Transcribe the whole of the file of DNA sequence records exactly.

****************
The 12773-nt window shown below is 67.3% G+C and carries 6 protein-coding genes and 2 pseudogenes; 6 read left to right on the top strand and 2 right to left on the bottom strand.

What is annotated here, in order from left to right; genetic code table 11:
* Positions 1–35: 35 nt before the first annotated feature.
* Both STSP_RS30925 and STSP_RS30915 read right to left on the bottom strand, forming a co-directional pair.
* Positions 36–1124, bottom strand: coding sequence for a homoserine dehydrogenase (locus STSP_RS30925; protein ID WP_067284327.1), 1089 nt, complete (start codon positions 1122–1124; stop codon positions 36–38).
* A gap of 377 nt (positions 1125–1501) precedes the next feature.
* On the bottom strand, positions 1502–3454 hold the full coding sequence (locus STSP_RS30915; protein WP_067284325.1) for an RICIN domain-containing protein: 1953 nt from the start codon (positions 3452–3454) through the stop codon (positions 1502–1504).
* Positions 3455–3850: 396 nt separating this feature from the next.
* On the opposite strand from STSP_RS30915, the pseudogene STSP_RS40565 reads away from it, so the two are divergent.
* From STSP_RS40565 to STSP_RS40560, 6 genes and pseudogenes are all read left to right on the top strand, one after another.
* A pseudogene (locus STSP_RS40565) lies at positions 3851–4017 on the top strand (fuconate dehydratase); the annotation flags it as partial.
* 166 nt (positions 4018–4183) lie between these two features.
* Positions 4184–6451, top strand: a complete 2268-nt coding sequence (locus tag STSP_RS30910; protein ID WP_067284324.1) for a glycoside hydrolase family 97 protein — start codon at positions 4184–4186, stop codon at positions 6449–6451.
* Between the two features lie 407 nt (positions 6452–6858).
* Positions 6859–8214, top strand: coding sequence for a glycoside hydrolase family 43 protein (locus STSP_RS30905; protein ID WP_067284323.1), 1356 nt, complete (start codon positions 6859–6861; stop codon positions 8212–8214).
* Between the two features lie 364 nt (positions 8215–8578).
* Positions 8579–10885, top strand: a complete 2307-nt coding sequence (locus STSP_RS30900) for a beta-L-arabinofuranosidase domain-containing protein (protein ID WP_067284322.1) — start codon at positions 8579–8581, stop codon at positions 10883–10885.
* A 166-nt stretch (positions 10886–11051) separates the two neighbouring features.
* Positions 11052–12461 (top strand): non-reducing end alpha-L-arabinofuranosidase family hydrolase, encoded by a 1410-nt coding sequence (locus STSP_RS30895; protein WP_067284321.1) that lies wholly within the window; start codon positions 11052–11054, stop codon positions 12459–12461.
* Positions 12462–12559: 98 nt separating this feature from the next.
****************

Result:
The 12773-nt window shown below is 67.3% G+C and carries 6 protein-coding genes and 2 pseudogenes; 6 read left to right on the top strand and 2 right to left on the bottom strand.

What is annotated here, in order from left to right; genetic code table 11:
* Positions 1–35: 35 nt before the first annotated feature.
* Both STSP_RS30925 and STSP_RS30915 read right to left on the bottom strand, forming a co-directional pair.
* Positions 36–1124, bottom strand: coding sequence for a homoserine dehydrogenase (locus STSP_RS30925; protein ID WP_067284327.1), 1089 nt, complete (start codon positions 1122–1124; stop codon positions 36–38).
* A gap of 377 nt (positions 1125–1501) precedes the next feature.
* On the bottom strand, positions 1502–3454 hold the full coding sequence (locus STSP_RS30915; protein WP_067284325.1) for an RICIN domain-containing protein: 1953 nt from the start codon (positions 3452–3454) through the stop codon (positions 1502–1504).
* Positions 3455–3850: 396 nt separating this feature from the next.
* On the opposite strand from STSP_RS30915, the pseudogene STSP_RS40565 reads away from it, so the two are divergent.
* From STSP_RS40565 to STSP_RS40560, 6 genes and pseudogenes are all read left to right on the top strand, one after another.
* A pseudogene (locus STSP_RS40565) lies at positions 3851–4017 on the top strand (fuconate dehydratase); the annotation flags it as partial.
* 166 nt (positions 4018–4183) lie between these two features.
* Positions 4184–6451, top strand: a complete 2268-nt coding sequence (locus tag STSP_RS30910; protein ID WP_067284324.1) for a glycoside hydrolase family 97 protein — start codon at positions 4184–4186, stop codon at positions 6449–6451.
* Between the two features lie 407 nt (positions 6452–6858).
* Positions 6859–8214, top strand: coding sequence for a glycoside hydrolase family 43 protein (locus STSP_RS30905; protein ID WP_067284323.1), 1356 nt, complete (start codon positions 6859–6861; stop codon positions 8212–8214).
* Between the two features lie 364 nt (positions 8215–8578).
* Positions 8579–10885, top strand: a complete 2307-nt coding sequence (locus STSP_RS30900) for a beta-L-arabinofuranosidase domain-containing protein (protein ID WP_067284322.1) — start codon at positions 8579–8581, stop codon at positions 10883–10885.
* A 166-nt stretch (positions 10886–11051) separates the two neighbouring features.
* Positions 11052–12461 (top strand): non-reducing end alpha-L-arabinofuranosidase family hydrolase, encoded by a 1410-nt coding sequence (locus STSP_RS30895; protein WP_067284321.1) that lies wholly within the window; start codon positions 11052–11054, stop codon positions 12459–12461.
* Positions 12462–12559: 98 nt separating this feature from the next.